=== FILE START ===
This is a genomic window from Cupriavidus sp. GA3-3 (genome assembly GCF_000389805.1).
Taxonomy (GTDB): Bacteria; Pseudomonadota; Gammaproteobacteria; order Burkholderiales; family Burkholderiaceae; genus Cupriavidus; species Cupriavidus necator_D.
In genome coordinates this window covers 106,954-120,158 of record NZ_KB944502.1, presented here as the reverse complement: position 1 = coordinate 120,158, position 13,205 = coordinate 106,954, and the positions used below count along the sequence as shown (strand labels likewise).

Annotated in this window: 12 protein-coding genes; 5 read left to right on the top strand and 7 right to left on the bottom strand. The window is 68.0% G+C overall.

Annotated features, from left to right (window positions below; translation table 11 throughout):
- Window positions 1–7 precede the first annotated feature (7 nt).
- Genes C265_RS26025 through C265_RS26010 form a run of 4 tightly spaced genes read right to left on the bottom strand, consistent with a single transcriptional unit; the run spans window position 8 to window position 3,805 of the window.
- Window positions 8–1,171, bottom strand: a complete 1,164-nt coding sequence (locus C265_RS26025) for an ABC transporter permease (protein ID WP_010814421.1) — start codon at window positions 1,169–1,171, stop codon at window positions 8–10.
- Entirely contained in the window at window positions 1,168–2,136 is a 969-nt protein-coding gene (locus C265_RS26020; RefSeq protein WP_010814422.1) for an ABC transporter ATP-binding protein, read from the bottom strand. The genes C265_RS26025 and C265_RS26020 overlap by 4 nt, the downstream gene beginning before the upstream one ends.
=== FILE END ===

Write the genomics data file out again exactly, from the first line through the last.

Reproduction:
This is a genomic window from Cupriavidus sp. GA3-3 (genome assembly GCF_000389805.1).
Taxonomy (GTDB): Bacteria; Pseudomonadota; Gammaproteobacteria; order Burkholderiales; family Burkholderiaceae; genus Cupriavidus; species Cupriavidus necator_D.
In genome coordinates this window covers 106,954-120,158 of record NZ_KB944502.1, presented here as the reverse complement: position 1 = coordinate 120,158, position 13,205 = coordinate 106,954, and the positions used below count along the sequence as shown (strand labels likewise).

Annotated in this window: 12 protein-coding genes; 5 read left to right on the top strand and 7 right to left on the bottom strand. The window is 68.0% G+C overall.

Annotated features, from left to right (window positions below; translation table 11 throughout):
- Window positions 1–7 precede the first annotated feature (7 nt).
- Genes C265_RS26025 through C265_RS26010 form a run of 4 tightly spaced genes read right to left on the bottom strand, consistent with a single transcriptional unit; the run spans window position 8 to window position 3,805 of the window.
- Window positions 8–1,171, bottom strand: a complete 1,164-nt coding sequence (locus C265_RS26025) for an ABC transporter permease (protein ID WP_010814421.1) — start codon at window positions 1,169–1,171, stop codon at window positions 8–10.
- Entirely contained in the window at window positions 1,168–2,136 is a 969-nt protein-coding gene (locus C265_RS26020; RefSeq protein WP_010814422.1) for an ABC transporter ATP-binding protein, read from the bottom strand. The genes C265_RS26025 and C265_RS26020 overlap by 4 nt, the downstream gene beginning before the upstream one ends.